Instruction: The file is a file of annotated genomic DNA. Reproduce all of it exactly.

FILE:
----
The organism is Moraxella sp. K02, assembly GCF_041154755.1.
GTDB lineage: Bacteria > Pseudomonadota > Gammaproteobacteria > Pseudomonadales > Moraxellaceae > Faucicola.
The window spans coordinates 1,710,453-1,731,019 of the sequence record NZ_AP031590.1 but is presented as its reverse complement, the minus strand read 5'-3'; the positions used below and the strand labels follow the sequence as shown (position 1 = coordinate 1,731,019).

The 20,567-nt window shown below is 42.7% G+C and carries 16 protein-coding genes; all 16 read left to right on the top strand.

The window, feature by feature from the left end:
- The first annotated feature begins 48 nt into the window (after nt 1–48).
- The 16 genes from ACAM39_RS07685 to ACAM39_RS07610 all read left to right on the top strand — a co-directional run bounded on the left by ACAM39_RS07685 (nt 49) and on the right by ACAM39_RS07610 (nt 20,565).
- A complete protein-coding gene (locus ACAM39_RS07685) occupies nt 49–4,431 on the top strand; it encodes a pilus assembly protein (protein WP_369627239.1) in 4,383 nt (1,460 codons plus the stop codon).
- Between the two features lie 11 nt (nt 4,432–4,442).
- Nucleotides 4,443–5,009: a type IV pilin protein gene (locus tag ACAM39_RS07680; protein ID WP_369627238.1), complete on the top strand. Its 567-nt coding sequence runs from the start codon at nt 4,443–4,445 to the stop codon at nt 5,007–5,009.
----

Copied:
The organism is Moraxella sp. K02, assembly GCF_041154755.1.
GTDB lineage: Bacteria > Pseudomonadota > Gammaproteobacteria > Pseudomonadales > Moraxellaceae > Faucicola.
The window spans coordinates 1,710,453-1,731,019 of the sequence record NZ_AP031590.1 but is presented as its reverse complement, the minus strand read 5'-3'; the positions used below and the strand labels follow the sequence as shown (position 1 = coordinate 1,731,019).

The 20,567-nt window shown below is 42.7% G+C and carries 16 protein-coding genes; all 16 read left to right on the top strand.

The window, feature by feature from the left end:
- The first annotated feature begins 48 nt into the window (after nt 1–48).
- The 16 genes from ACAM39_RS07685 to ACAM39_RS07610 all read left to right on the top strand — a co-directional run bounded on the left by ACAM39_RS07685 (nt 49) and on the right by ACAM39_RS07610 (nt 20,565).
- A complete protein-coding gene (locus ACAM39_RS07685) occupies nt 49–4,431 on the top strand; it encodes a pilus assembly protein (protein WP_369627239.1) in 4,383 nt (1,460 codons plus the stop codon).
- Between the two features lie 11 nt (nt 4,432–4,442).
- Nucleotides 4,443–5,009: a type IV pilin protein gene (locus tag ACAM39_RS07680; protein ID WP_369627238.1), complete on the top strand. Its 567-nt coding sequence runs from the start codon at nt 4,443–4,445 to the stop codon at nt 5,007–5,009.